SNOMED CT - Systematized Nomenclature of Medicine - Clinical Terms

SNOMED CT is a standardised healthcare terminology including comprehensive coverage of diseases, clinical findings, therapies, procedures and outcomes. It provides the core general terminology for the electronic health record (EHR) and contains more than 357,000 concepts with unique meanings and formal logic-based definitions organised into hierarchies.

When implemented in software applications, SNOMED CT represents clinically-relevant information consistently, reliably and comprehensively as an integral part of producing electronic health records. SNOMED CT is considered to be the most comprehensive multilingual clinical healthcare terminology available in the world.

A clinical terminology is a structured list of concepts and their associated descriptions for use in clinical practice. These describe the care and treatment of patients and cover areas like diseases, operations, treatments, drugs, and healthcare administration.

This allows the detailed recording of treatment, either of a single incident or in summary of the patient's full care record.

By using the terminology and the computer system the clinician can record patient information in a consistent manner. Clinical data can be communicated efficiently and unambiguously between healthcare workers to cover, for example, prescribing, referrals, hospital discharges and business processes.

Research organisations will be able to report on health trends based on the common terminology, giving improved comparability and reliability of data from different organisations.

SNOMED Standards Development Organisation

In April 2007 the International Health Terminology Standards Development Organisation (IHTSDO) acquired the intellectual property rights of SNOMED Clinical Terms (SNOMED CT) and its antecedents from the College of American Pathologists (CAP) for $7.8 million.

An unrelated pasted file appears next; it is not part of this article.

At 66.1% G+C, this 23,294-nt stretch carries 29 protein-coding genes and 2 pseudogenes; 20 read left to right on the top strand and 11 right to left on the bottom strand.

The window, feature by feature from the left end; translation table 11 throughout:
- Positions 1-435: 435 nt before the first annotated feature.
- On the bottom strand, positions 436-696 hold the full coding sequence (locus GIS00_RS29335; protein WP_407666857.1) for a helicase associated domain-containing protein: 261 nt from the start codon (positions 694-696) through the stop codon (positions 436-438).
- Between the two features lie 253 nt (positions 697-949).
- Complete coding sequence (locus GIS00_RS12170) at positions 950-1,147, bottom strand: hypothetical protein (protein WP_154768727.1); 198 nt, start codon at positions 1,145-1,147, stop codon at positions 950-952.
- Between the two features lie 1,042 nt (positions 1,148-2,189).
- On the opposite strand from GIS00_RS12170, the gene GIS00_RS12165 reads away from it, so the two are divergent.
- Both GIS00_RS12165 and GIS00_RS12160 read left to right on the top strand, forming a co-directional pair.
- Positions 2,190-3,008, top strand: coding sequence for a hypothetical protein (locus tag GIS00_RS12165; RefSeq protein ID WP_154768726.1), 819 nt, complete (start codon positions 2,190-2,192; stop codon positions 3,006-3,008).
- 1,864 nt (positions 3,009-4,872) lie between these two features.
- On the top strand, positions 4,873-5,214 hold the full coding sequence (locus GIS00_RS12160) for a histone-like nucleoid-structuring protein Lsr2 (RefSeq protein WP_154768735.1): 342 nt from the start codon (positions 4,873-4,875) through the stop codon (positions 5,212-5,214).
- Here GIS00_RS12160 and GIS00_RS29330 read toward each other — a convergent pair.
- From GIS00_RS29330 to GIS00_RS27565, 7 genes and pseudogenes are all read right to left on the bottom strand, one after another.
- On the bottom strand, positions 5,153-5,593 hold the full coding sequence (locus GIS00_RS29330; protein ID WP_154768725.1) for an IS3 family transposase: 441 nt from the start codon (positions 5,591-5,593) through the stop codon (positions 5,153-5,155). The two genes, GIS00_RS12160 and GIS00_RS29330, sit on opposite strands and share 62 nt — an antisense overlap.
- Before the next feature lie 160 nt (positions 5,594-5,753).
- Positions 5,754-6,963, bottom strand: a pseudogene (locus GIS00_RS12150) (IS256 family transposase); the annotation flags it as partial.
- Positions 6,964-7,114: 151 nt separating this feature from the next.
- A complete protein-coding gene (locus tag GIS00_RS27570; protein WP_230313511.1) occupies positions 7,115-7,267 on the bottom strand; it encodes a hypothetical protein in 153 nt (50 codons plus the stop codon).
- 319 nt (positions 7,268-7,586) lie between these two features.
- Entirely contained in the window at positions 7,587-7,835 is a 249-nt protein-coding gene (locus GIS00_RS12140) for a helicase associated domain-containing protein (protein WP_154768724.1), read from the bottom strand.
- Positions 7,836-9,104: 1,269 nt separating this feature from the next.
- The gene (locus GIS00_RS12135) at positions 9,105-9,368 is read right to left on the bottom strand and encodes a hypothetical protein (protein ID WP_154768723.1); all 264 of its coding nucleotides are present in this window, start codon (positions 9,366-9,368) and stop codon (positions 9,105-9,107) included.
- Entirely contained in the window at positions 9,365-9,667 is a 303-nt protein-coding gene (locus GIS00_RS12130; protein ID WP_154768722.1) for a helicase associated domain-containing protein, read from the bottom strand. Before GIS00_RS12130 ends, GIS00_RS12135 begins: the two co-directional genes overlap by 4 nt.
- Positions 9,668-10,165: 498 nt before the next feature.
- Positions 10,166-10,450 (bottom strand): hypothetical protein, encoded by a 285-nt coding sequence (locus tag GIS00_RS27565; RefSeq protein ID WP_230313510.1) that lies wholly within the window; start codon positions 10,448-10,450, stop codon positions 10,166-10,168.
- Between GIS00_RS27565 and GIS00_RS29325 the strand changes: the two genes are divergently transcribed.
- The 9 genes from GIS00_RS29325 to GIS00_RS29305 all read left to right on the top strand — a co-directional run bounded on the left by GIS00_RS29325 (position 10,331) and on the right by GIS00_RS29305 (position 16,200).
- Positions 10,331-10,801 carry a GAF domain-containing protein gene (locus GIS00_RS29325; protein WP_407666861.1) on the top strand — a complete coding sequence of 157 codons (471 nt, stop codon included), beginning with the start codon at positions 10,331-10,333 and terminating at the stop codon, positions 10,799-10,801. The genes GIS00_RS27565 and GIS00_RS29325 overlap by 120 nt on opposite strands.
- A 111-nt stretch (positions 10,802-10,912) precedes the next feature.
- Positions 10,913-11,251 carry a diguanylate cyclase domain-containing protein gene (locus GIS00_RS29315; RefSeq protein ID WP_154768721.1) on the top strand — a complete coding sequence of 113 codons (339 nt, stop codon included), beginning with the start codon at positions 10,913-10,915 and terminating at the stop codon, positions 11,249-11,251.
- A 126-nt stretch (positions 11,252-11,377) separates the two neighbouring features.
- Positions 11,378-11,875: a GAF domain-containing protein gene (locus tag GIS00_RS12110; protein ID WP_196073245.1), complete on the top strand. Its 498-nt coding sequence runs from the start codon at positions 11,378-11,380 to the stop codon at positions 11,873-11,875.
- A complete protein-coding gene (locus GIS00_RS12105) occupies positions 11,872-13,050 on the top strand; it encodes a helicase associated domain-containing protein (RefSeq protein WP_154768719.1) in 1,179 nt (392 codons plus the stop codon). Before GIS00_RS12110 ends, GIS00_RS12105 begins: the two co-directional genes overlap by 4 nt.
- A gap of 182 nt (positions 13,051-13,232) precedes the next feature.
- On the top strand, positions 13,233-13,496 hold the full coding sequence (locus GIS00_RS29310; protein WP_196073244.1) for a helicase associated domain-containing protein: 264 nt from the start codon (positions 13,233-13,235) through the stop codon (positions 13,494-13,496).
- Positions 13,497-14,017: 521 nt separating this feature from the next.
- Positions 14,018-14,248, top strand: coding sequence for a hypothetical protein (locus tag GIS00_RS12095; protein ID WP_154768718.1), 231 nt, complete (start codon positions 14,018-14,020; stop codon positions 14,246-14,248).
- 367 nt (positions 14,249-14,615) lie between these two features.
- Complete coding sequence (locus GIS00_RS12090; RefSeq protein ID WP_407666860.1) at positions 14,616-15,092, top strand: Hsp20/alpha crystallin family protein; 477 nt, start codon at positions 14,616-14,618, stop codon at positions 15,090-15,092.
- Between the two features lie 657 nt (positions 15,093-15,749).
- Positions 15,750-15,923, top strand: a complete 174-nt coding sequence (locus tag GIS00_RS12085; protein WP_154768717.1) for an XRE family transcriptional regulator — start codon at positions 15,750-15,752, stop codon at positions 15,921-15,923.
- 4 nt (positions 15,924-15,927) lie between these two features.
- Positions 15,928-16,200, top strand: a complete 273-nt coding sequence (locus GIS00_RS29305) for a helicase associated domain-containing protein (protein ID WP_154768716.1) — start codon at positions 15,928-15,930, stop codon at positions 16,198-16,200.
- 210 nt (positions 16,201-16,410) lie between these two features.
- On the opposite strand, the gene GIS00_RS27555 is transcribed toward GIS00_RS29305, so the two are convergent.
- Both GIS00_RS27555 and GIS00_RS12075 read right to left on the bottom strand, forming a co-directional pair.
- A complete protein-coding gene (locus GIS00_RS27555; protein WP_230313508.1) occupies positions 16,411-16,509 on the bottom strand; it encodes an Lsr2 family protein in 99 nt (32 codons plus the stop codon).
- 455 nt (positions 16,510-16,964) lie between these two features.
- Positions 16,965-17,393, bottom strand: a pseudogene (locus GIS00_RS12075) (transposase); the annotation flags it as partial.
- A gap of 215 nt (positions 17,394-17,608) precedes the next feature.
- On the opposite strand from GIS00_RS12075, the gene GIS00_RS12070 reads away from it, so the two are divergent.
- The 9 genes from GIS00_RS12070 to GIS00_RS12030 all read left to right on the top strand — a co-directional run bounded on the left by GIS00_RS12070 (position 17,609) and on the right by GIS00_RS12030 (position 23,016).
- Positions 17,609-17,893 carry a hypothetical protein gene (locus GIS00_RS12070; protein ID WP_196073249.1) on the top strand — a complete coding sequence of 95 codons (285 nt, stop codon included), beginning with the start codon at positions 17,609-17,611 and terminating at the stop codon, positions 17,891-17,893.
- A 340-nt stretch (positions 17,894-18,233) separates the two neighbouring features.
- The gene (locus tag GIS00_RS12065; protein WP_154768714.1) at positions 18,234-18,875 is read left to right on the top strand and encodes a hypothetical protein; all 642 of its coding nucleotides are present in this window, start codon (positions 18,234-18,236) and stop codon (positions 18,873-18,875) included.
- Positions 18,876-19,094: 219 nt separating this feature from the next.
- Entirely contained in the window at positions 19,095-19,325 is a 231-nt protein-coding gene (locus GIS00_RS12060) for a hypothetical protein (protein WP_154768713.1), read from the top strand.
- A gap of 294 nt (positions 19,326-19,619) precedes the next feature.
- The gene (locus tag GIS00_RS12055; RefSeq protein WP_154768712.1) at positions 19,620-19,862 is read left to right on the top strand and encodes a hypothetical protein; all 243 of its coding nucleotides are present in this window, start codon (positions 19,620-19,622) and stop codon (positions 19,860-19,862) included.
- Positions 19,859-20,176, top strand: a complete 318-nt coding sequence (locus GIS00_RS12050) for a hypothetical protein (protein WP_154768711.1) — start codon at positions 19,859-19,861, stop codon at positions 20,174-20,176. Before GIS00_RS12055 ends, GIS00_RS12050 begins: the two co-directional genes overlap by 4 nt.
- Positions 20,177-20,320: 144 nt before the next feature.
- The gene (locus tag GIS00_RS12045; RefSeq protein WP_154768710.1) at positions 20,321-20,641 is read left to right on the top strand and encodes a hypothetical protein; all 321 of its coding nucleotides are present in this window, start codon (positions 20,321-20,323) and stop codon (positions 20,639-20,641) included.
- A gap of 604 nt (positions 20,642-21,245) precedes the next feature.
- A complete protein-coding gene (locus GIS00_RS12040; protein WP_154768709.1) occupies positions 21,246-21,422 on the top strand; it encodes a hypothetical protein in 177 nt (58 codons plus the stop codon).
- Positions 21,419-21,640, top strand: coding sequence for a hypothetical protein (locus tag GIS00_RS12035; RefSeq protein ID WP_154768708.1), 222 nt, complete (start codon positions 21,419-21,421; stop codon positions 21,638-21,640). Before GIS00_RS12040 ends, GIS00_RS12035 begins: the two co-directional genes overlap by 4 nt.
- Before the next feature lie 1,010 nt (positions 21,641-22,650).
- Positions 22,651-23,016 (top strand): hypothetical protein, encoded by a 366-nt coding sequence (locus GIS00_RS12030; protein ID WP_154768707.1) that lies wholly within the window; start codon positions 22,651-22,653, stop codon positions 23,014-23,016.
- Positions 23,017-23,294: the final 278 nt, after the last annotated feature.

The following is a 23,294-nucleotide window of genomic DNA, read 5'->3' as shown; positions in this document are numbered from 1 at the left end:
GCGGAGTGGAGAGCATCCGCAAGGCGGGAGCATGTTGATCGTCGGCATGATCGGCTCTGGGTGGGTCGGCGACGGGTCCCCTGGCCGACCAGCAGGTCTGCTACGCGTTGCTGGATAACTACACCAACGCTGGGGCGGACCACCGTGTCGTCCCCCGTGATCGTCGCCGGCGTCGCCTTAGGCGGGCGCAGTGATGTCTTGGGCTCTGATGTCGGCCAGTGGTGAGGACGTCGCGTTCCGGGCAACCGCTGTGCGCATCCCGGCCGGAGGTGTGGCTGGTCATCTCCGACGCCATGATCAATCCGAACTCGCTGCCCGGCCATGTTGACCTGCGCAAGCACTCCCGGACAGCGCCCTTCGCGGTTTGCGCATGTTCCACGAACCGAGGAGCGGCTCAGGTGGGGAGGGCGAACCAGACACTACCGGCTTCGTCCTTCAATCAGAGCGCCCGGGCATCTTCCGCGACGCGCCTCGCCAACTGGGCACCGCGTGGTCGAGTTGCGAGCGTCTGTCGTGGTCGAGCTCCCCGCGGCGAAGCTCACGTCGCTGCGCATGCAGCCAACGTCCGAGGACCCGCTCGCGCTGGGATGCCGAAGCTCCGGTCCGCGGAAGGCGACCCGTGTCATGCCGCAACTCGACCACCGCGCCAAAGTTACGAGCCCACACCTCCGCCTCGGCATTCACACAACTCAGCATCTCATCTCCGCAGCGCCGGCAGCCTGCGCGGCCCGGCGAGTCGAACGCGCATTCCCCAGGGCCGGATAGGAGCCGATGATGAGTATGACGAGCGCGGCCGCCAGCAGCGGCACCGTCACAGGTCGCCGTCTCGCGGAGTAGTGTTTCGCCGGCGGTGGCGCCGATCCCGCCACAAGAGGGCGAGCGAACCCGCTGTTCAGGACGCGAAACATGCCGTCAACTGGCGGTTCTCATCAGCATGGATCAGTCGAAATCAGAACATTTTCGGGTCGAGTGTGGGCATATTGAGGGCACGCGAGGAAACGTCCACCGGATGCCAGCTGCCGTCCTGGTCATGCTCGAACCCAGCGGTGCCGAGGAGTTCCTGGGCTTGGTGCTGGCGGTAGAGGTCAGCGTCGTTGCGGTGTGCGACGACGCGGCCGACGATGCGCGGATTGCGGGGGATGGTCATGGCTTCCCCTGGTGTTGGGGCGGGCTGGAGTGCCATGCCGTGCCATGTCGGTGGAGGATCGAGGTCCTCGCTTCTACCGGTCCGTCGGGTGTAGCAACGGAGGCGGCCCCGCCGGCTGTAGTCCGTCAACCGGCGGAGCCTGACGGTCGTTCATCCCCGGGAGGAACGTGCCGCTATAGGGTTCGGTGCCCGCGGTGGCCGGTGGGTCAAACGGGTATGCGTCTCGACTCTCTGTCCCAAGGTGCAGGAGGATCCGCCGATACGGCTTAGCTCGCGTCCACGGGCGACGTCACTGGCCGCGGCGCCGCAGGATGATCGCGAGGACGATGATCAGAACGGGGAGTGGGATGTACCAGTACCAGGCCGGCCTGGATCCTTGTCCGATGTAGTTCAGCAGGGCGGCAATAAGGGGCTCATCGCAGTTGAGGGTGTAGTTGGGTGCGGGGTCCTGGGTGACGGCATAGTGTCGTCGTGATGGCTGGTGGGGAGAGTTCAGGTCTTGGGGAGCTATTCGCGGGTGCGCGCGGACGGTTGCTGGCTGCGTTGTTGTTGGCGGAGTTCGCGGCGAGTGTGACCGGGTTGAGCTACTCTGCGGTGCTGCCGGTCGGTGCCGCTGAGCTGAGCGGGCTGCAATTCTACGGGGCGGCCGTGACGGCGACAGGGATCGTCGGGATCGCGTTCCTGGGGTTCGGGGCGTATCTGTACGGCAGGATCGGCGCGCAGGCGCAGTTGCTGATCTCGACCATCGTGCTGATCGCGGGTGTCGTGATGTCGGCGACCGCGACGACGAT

By acquiring the SNOMED CT standard, the IHTSDO, which was established by a group of nine founding nations (Australia, Canada, Denmark, Lithuania, The Netherlands, New Zealand, Sweden, the United States and the United Kingdom), the IHTSDO and its member countries, will help to ensure the continued maintenance and evolution of SNOMED CT as well as its availability on an international scale.

The IHTSDO assumed responsibility for the ongoing maintenance, development, quality assurance, and distribution of SNOMED CT.

SNOMED Terminology Solutions (CAP) has been commissioned to support IHTSDO operations under an initial 3-year contract and will separately continue to provide SNOMED-related products and services as a licensee of the terminology.

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Australia and SNOMED CT

The National eHealth Transition Authority (NEHTA) is the Australian member of the IHTSDO on behalf of the Australian and State governments. NEHTA is responsible for licensing and supply of SNOMED CT in Australia and for adapting SNOMED CT to meet Australian requirements.


FMRC is undertaking a work program to facilitate the use of SNOMED CT, in conjunction with ICPC-2, in Australian GP electronic health records and in secondary data coding systems. The program includes the following elements:

  • Mapping available Australian primary care terminologies including ICPC-2 PLUS to SNOMED to form an Australian GP subset. We propose to harmonise this subset with an emergency department sub-set to give a “true” primary medical care sub-set (this work is being funded by the National eHealth Transition Authority (NEHTA));
  • Develop a SNOMED primary care subset to ICPC-2 map;
  • Working with NEHTA to map the Australian Medicines Terminology (AMT) to the World Health Organisation Anatomical, Therapeutic, Chemical (ATC) classification.

The FMRC is also working at an international level with the Wonca International Classification Committee Terminology and EHR Structure Working Group, of which Dr Graeme Miller is Chair, and the IHTSDO Primary Care Special Interest Group to establish international standards for SNOMED use in primary care. Work elements include:

  • Planning the SNOMED to ICPC-2 mapping process;
  • Developing a SNOMED General/Family Practice sub-set as an international standard (involving Argentina, Australia, Canada, Denmark, Sweden, UK and US);
  • Planning rules for local subsets in different countries (these should be sub-sets of the international primary care sub-set).

It is expected that this work will progress significantly in 2010.